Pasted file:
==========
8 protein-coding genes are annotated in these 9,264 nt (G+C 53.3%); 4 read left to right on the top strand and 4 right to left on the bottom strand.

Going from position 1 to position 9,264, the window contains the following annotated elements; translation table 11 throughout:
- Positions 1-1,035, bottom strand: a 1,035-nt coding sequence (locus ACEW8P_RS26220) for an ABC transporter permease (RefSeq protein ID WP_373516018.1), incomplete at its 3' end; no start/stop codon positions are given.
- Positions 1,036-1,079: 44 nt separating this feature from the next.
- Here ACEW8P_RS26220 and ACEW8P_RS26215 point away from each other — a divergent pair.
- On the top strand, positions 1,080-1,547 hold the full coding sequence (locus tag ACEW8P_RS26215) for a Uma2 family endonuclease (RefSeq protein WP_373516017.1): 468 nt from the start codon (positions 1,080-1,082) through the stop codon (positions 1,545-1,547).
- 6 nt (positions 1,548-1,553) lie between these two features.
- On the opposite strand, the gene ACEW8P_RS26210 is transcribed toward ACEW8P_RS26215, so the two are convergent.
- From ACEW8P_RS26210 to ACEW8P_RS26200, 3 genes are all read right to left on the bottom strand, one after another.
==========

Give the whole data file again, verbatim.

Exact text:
8 protein-coding genes are annotated in these 9,264 nt (G+C 53.3%); 4 read left to right on the top strand and 4 right to left on the bottom strand.

Going from position 1 to position 9,264, the window contains the following annotated elements; translation table 11 throughout:
- Positions 1-1,035, bottom strand: a 1,035-nt coding sequence (locus ACEW8P_RS26220) for an ABC transporter permease (RefSeq protein ID WP_373516018.1), incomplete at its 3' end; no start/stop codon positions are given.
- Positions 1,036-1,079: 44 nt separating this feature from the next.
- Here ACEW8P_RS26220 and ACEW8P_RS26215 point away from each other — a divergent pair.
- On the top strand, positions 1,080-1,547 hold the full coding sequence (locus tag ACEW8P_RS26215) for a Uma2 family endonuclease (RefSeq protein WP_373516017.1): 468 nt from the start codon (positions 1,080-1,082) through the stop codon (positions 1,545-1,547).
- 6 nt (positions 1,548-1,553) lie between these two features.
- On the opposite strand, the gene ACEW8P_RS26210 is transcribed toward ACEW8P_RS26215, so the two are convergent.
- From ACEW8P_RS26210 to ACEW8P_RS26200, 3 genes are all read right to left on the bottom strand, one after another.